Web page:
The Michigan State Housing Development Authority was found to be in violation of a number of housing practices relating to a lack of background screening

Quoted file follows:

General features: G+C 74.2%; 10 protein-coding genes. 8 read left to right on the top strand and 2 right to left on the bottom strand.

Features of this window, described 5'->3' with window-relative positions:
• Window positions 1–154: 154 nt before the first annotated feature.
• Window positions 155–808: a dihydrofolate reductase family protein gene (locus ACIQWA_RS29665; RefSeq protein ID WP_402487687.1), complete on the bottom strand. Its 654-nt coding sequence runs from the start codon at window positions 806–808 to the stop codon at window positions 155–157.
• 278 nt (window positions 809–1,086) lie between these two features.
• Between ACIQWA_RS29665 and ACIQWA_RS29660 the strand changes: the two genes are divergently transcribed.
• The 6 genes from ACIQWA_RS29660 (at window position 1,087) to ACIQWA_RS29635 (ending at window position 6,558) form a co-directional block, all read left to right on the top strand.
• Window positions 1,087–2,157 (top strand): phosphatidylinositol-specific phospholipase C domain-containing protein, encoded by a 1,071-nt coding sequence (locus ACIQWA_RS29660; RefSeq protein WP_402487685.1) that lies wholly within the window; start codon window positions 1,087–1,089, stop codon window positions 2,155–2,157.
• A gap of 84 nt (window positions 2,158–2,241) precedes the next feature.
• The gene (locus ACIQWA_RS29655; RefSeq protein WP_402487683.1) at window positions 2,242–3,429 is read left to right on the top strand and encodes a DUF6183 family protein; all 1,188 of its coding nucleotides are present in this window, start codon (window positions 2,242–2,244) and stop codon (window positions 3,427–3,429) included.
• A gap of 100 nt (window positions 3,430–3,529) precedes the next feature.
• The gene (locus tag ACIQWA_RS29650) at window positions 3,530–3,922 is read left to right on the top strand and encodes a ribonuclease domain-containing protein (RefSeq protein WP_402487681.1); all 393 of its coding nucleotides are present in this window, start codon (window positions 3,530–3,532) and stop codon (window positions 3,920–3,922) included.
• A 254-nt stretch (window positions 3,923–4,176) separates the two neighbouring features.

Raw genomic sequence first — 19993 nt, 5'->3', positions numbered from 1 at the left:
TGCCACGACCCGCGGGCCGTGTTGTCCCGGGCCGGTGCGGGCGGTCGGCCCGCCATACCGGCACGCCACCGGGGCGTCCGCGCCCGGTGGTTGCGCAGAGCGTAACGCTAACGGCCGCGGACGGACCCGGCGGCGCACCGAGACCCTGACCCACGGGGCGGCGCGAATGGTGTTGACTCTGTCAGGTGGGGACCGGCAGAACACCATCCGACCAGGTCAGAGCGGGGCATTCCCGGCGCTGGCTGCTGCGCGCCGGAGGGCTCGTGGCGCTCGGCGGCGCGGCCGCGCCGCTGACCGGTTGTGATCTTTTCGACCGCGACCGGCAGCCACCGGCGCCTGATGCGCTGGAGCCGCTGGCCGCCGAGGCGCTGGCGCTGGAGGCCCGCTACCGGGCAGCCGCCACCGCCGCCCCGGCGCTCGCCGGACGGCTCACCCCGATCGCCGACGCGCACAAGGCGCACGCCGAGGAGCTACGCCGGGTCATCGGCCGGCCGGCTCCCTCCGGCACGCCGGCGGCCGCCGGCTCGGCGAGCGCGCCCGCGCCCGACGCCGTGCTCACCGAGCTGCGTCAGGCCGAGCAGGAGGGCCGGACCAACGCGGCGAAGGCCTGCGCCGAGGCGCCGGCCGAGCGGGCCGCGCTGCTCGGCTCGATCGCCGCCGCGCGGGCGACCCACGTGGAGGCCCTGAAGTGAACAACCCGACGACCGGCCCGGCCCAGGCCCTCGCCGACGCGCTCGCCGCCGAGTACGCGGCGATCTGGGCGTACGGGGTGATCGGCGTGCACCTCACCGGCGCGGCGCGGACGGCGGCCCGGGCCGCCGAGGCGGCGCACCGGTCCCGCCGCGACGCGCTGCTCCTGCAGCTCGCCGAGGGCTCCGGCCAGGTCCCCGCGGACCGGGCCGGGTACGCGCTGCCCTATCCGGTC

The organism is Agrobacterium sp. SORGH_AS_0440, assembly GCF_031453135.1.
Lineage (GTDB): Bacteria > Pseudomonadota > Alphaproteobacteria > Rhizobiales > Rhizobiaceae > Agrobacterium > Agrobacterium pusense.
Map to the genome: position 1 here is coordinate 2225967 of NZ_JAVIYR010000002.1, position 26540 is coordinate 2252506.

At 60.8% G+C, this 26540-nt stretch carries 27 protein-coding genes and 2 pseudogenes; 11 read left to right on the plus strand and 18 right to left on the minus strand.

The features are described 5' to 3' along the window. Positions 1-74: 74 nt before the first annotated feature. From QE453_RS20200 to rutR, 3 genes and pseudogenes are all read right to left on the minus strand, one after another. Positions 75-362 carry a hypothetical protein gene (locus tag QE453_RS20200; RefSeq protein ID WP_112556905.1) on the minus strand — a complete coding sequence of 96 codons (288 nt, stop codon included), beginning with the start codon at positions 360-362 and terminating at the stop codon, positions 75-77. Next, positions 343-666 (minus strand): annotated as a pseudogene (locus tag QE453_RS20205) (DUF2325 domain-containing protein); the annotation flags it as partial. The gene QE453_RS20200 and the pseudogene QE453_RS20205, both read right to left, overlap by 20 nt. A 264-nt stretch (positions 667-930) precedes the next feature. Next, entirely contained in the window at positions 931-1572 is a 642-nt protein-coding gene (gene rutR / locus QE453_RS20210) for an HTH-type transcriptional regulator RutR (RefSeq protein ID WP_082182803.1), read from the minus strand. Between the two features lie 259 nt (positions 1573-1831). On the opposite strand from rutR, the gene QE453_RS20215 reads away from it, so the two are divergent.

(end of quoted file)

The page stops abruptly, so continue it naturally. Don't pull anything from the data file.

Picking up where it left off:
of former convicts and other questionable actions, the Detroit News reports. An investigation by Michigan Auditor General Thomas McTavish revealed that the MSHDA did not conduct appropriate screening of low-income tenants who were ex-convicts, including sex offenders, drug dealers and other violent criminals. In addition to housing, the authority also provided large sums of misdirected financial support. The authority is accused of issuing money to "prospective tenants" who were still in prison - in one case up to six years - while paying more than $100,000 to tenants who had died, the News reports. McTavish claims the housing development authority had no strict precedent to follow when it came to residential placing and financial support, but that the authority's decisions were not in line with the well-being of other tenants or public safety. As of 2008, the MSHDA had $3.6 billion in assets and $565 million in revenue to assist public and private partnerships in finding housing for lower- and middle-income individuals.